New Zealand patents can now be challenged by any party in a re-examination procedure, but it is worth thinking carefully before using this procedure as the outcome could have some unwelcome consequences.

New Patents Act, new challenge opportunity

On 13 September 2014, the Patents Act 2013 came into force in New Zealand, replacing the Patents Act 1953. The overall effect of the new Act is to broadly harmonise NZ’s patent laws with those of its major trading partners.

Since this date a new mechanism has been available to challenge granted New Zealand patents. Whereas previously challenges were limited to pre-grant opposition and post-grant revocation proceedings, interested parties can now apply to the Intellectual Property Office of New Zealand (IPONZ) to have a granted NZ patent re-examined.

The new re-examination procedure applies to any granted NZ patent, including those granted under the old Patents Act 1953. It provides an extra option to the pre-grant opposition and post-grant revocation procedures that were available under the old Act and remain available under the new Act.

How re-examination works

The party wanting to challenge a NZ patent must submit a statement of the grounds on which it seeks to do so to IPONZ. Those grounds differ slightly depending on which Act the patent was granted under, but will most commonly include that the invention that is the subject of the patent is not new or is obvious in view of technology that was in the public domain when the patent application was filed. 

Once the challenging party has laid out the grounds on which it seeks re-examination, that party is unable to take any further part in the procedure. This makes it important for the challenger to fully set out a compelling case in the initial request.

IPONZ will consider the re-examination request and decide whether the grounds warrant re-examining the patent. If so, the patentee will be sent a copy of the challenger’s statement and will be given a limited period of time in which to satisfy IPONZ that the patent should be maintained, by challenging the grounds of re-examination, amending the patent, or both. If the patentee cannot satisfy IPONZ that the grounds can be overcome, the patent may be fully or partially revoked.

On the face of it the re-examination process might be attractive to some parties as it presents an opportunity to challenge a NZ patent at a lower cost than revocation before the Commissioner or the Courts. However, there are some drawbacks that should be considered.

One-sided contest

Once the challenge has been launched, the challenger cannot contribute any further to the re-examination process. The patentee is left to argue with IPONZ or amend its patent to overcome the grounds of objection. Importantly, the challenger has no opportunity to support its challenge by countering the submissions of the patentee in support of the patent.

This makes the re-examination procedure most suited to cases where there are clear reasons why a patent is invalid. Where validity is more contentious it may be advisable to use other options (e.g. the revocation procedure). 

No second chances

As well as having no ability to make any follow-up arguments to support the challenge, the challenger is not permitted to appeal IPONZ’s decision in the event it finds in favour of the patentee. The patentee, on the other hand, does have the right of appeal if the Commissioner finds against it.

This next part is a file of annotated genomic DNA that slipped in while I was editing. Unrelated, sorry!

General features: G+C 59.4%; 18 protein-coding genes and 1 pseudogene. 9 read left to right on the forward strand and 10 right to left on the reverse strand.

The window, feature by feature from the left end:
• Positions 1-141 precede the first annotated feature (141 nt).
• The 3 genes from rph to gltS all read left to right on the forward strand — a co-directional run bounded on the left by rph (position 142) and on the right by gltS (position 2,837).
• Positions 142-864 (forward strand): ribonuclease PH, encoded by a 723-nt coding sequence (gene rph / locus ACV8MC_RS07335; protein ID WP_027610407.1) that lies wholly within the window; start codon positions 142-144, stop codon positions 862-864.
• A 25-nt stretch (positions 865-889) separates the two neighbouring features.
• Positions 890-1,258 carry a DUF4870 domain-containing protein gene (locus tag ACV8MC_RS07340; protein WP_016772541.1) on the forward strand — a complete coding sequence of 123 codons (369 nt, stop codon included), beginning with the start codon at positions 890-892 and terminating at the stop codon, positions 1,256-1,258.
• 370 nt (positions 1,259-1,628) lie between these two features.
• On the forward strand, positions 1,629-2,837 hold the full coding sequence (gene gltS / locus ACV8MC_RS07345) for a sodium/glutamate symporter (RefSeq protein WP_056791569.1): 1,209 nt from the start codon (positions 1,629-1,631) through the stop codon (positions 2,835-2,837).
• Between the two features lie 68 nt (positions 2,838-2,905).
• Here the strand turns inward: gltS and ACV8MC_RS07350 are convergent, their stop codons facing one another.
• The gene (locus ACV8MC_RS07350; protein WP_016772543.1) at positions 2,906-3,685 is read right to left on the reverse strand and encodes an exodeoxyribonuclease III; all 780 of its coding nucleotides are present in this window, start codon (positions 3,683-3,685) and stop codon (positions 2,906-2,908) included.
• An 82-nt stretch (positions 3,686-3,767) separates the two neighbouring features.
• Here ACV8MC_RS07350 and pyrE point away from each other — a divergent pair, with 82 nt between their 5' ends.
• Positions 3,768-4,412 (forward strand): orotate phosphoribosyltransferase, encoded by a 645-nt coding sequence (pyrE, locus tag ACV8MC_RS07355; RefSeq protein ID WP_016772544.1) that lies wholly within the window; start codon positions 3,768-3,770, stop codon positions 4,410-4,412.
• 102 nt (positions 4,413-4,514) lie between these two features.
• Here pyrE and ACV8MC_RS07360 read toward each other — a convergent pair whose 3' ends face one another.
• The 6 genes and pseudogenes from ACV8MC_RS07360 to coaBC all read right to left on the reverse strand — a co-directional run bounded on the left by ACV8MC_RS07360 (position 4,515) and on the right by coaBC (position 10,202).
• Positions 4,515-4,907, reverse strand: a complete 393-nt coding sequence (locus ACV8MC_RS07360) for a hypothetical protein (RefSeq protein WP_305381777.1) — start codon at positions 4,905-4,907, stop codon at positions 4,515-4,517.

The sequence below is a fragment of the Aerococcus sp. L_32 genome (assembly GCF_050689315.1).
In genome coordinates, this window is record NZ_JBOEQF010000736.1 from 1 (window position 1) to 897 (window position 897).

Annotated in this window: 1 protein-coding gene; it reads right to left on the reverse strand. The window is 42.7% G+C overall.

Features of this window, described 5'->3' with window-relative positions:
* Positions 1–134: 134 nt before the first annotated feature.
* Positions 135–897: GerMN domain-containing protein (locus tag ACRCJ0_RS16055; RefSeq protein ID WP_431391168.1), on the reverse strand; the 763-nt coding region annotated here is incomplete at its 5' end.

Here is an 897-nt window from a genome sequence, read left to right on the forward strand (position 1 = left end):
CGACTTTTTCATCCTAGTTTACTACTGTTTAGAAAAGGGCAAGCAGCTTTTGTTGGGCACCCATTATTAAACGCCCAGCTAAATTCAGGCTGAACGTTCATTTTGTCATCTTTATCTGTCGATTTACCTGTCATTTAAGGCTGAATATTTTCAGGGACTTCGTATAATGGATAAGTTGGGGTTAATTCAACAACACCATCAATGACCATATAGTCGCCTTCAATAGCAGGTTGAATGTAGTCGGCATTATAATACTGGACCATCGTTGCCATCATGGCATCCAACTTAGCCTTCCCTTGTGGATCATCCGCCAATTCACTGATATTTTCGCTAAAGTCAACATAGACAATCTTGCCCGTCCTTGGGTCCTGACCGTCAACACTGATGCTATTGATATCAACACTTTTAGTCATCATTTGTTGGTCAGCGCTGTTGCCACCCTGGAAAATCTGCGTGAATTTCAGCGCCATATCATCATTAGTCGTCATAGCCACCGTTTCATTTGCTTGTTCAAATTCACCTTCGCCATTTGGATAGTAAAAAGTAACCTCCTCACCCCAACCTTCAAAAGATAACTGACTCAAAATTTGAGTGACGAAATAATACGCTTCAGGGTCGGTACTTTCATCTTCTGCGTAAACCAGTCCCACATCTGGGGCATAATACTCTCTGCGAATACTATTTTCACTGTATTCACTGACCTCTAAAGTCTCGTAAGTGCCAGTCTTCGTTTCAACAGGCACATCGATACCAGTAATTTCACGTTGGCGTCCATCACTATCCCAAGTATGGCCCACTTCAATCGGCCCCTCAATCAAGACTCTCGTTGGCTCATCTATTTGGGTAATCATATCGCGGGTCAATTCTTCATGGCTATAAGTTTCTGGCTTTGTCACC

Since the grounds for revoking a patent before the courts can be used to defend a claim of patent infringement, and those grounds are the same as the grounds on which re-examination can be requested, it may not be possible for the challenger to file separate proceedings in the Court to revoke the patent on the same grounds. This is known as ‘issue estoppel’.  Under issue estoppel the courts may refuse to hear a revocation case on grounds that have already been considered by IPONZ where the legislation says there is no right of appeal.

This means that an unsuccessful re-examination may have the undesirable effect of permanently barring the challenger from ever challenging the patent again on the same grounds, even in different proceedings / before a different court. Whether this effect was intended by the legislators is unclear, and it is possible that the bar on the challenger’s right of appeal will be reviewed given the potential implications.

Consequently, serious consideration should be given before seeking to have a competitor’s patent re-examined, particularly when other options with a right of appeal are available (e.g. revocation).

Re-examination of old patents

As mentioned above, patents granted under the old Patents Act 1953 are able to be re-examined under the new procedure. This led to speculation that, after commencement of the new law, there would be a flurry of requests to re-examine existing patents that may have been granted in a form that is too broad. This does not seem to have eventuated so far, possibly because of the implications discussed above.

Summary

In summary, the combination of a patentee being able to address the grounds of re-examination without reply and the patentee having the sole right of appeal mean that, in a New Zealand patent re-examination procedure, the odds are firmly stacked in the patentee’s favour.

There are some strategies available for minimising the risk of issue estoppel arising from a re-examination procedure.  We recommend you speak to a Registered Patent Attorney to talk you through your options, and the likely consequences, before embarking on any form of challenge to a granted patent.

This article first appeared in IAM Magazine.